This Comment sorts through three predominant arguments of legal scholars on this issue: a common law theory, a theory based on the doctrine of parens patriae, and a theory of constitutionally derived sovereignty interests. This will lead to a proposed interpretation that maintains legal consistency and precedent while basing the judiciary’s Article III jurisdiction over state suits on sovereignty interests implicit in the Constitution. This Comment will limit justiciable quasi-sovereign interests to a state’s sovereign interest in its territorial and jurisdictional integrity. This interpretation provides a narrow enough reading of Massachusetts to stymie a vast expansion of state recourse to the federal courts to litigate policy differences with the federal administration, yet it still allows states the necessary opportunity to protect their interests in territorial integrity. As a foil upon which to apply this legal theory, this Comment turns to the Court’s most recent encounter with the question, resulting in a split decision over the Fifth Circuit’s holding in Texas v. United States.
The Pennsylvania Constitution contains an amendment known as the Uniformity of Taxation Clause (Uniformity Clause). It requires all taxes enacted in Pennsylvania to be uniform within the class—the group of people or things with common characteristics—being taxed. In 2016, the Philadelphia City Council enacted the Sugar-Sweetened Beverage Tax (Soda Tax). The Soda Tax imposes a 1.5-cent tax per fluid ounce of sugar-sweetened beverage, to be paid by the distributors of these beverages.
This Comment argues that in view of both constitutional and common law, Philadelphia’s Soda Tax violates the Uniformity Clause of the Pennsylvania Constitution. It violates this provision because the tax applies an unequal burden on the taxpayers who distribute sugary beverages at varying market values. An argument is presented for an alternative system of taxation that provides a framework to render the Soda Tax constitutional.
States face many choices when negotiating trade agreements. The substantive considerations in trade agreements are numerous and can range from the large-scale considerations like the scope of the agreement to more minute details such as which sectors of industry will receive favorable tariff treatment and how favorable that treatment will be. However, states traditionally have put off some choices until the future. When treaties cover international investment, they almost always save for later the selection of arbitrators who will oversee disputes. The decision to choose arbitrators only after a dispute has occurred is supported by tradition and logic. The specific nature of a conflict cannot be known until that conflict has arisen. In recent years, however, multiple parties have expressed concern about the potential for conflicts and bias that are allegedly perpetuated by this system and, accordingly, have argued for change.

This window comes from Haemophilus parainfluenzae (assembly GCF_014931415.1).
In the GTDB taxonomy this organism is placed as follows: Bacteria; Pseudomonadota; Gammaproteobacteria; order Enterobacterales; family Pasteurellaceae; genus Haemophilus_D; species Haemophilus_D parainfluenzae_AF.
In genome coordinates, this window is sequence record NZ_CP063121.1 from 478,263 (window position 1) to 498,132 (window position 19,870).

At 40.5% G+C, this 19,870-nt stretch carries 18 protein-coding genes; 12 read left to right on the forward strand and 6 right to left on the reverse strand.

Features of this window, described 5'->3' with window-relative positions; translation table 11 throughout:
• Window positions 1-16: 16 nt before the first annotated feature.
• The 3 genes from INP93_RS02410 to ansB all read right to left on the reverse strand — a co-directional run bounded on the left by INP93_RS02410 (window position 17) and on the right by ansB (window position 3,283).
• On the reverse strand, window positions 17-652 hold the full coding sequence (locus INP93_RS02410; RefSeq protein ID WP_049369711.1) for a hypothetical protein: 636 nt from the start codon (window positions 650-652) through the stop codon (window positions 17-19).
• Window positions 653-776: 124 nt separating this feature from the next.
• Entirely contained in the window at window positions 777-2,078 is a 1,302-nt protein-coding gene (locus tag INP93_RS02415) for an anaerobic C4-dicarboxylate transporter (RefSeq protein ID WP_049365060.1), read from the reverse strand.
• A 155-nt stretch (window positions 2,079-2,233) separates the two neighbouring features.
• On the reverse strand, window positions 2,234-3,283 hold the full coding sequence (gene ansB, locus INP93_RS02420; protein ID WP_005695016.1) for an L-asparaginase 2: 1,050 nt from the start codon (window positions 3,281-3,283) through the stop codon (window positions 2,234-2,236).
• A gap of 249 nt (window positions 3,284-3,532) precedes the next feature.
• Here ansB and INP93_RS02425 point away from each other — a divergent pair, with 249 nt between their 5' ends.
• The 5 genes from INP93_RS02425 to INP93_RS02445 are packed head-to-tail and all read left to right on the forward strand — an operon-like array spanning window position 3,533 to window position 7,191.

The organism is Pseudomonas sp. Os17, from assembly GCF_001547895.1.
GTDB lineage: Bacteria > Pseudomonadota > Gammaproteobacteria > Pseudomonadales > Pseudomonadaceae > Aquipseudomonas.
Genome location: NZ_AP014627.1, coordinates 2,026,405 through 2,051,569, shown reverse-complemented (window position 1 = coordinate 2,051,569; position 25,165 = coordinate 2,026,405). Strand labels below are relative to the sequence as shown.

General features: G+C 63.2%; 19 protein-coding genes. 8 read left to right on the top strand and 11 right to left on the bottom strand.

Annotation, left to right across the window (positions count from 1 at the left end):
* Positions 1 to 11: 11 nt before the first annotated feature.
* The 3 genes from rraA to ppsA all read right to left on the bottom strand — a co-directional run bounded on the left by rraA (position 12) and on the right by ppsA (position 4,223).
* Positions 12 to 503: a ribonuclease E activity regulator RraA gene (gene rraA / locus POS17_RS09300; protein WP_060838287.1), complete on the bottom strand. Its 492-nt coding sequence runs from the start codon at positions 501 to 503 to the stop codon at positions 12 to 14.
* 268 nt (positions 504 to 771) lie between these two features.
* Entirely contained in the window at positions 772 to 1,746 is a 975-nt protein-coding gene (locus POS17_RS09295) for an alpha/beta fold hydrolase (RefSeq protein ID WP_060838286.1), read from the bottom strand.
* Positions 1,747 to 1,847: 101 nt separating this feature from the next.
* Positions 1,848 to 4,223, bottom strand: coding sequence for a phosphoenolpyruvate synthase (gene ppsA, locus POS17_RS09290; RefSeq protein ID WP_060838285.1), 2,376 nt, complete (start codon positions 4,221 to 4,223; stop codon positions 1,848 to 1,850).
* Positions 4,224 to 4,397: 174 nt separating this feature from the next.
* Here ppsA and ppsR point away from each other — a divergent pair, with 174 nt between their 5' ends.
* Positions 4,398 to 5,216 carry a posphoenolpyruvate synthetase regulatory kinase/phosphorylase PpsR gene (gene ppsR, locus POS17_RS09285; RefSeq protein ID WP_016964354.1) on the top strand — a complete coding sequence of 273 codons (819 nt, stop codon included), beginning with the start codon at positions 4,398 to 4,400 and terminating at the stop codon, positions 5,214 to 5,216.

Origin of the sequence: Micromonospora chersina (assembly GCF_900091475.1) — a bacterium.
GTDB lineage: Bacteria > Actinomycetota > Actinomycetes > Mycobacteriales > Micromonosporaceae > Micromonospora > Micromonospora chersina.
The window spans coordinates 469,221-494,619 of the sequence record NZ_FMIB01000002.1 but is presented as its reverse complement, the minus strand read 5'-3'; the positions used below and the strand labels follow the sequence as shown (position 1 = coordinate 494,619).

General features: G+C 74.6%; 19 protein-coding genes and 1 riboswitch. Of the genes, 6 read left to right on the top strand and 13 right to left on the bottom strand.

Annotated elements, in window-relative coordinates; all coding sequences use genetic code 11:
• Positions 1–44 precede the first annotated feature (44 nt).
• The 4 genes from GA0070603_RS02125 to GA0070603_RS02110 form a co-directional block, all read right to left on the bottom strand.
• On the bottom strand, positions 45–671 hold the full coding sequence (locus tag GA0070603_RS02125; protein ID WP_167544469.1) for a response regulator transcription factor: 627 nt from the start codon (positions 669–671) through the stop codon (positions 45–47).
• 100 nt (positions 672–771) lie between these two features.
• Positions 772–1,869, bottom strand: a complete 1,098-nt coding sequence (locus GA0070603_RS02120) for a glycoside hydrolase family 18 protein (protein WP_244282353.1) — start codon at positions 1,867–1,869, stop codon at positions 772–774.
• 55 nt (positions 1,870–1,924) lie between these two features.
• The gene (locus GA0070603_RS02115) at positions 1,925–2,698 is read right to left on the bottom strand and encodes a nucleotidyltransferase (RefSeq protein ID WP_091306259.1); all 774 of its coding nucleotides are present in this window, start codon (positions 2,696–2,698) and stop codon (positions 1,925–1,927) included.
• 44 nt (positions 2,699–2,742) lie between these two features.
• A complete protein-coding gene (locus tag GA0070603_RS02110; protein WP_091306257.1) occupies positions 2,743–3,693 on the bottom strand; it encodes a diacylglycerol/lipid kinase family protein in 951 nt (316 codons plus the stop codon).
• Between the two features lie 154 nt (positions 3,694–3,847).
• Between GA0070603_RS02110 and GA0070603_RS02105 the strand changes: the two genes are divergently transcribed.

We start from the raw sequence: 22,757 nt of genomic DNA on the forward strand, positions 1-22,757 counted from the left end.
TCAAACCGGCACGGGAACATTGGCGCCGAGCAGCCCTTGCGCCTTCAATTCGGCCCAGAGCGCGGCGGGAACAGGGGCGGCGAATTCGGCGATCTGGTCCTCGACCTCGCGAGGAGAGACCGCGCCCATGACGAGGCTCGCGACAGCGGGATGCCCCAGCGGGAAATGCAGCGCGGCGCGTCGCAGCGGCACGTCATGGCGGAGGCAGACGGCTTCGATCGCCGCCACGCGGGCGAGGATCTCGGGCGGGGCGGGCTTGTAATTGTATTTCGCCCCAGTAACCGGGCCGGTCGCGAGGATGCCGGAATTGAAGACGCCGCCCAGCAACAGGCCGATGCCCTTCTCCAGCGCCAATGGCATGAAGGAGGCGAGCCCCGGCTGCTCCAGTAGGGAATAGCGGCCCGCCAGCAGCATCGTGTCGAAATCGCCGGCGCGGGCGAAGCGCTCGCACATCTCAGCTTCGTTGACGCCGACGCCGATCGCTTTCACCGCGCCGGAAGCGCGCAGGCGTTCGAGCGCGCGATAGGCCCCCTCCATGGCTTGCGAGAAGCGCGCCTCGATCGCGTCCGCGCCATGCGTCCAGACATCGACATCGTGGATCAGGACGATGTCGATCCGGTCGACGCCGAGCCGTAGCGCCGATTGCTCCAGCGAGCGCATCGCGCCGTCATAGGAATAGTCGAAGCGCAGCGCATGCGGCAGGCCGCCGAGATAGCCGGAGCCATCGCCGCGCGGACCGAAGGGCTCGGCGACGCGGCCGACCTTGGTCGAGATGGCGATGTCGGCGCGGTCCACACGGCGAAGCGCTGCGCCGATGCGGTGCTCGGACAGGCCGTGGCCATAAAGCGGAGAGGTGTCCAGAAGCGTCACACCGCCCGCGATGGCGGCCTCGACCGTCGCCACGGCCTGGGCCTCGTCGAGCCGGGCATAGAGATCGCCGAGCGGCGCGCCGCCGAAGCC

A leaked draft of the Regional Comprehensive Economic Program (RCEP), a Southeast Asian trade treaty created by states whose population represents nearly half the global total and who combine to make up nearly forty percent of the global trade market, adopted one proposed change. The RCEP has rejected tradition and boldly embraced one idea from reformers: creating a preselected list of potential arbitrators who will oversee all future trade disputes. This Comment contends that this idea will undermine the purposes of the international investment regime and weaken one of its main pillars of support: investor-state dispute settlement (ISDS). By diverging from tradition, the RCEP member states are weakening a treaty that otherwise shows great potential to transform trade relations in the region.
In The Invention of Low-Value Speech, Genevieve Lakier criticizes recent free expression developments from a powerful historical perspective. The crux of Lakier’s article is her challenge to the historical underpinning of United States v. Stevens and the entire two-level theory of free speech. This Essay describes the lacuna in Lakier’s historical analysis of the post-1937 Court’s free expression transition and argues that the history she misses matters to our current understanding of free expression.
This Comment aims to provide a roadmap of the key steps a U.S. court would take if it were to analyze the domestic application of the right to be forgotten, a law which allows citizens of the European Union to petition search engines to remove reputation-damaging links. The Comment recommends that a U.S. court should not enforce Europe’s right to be forgotten, if and when a court faces this decision.
This Note examines the impact of Tincher v. Omega Flex on evidentiary issues in Pennsylvania defective design products liability litigation, specifically the admission of industry standards and practices evidence to prove or defend against strict liability claims.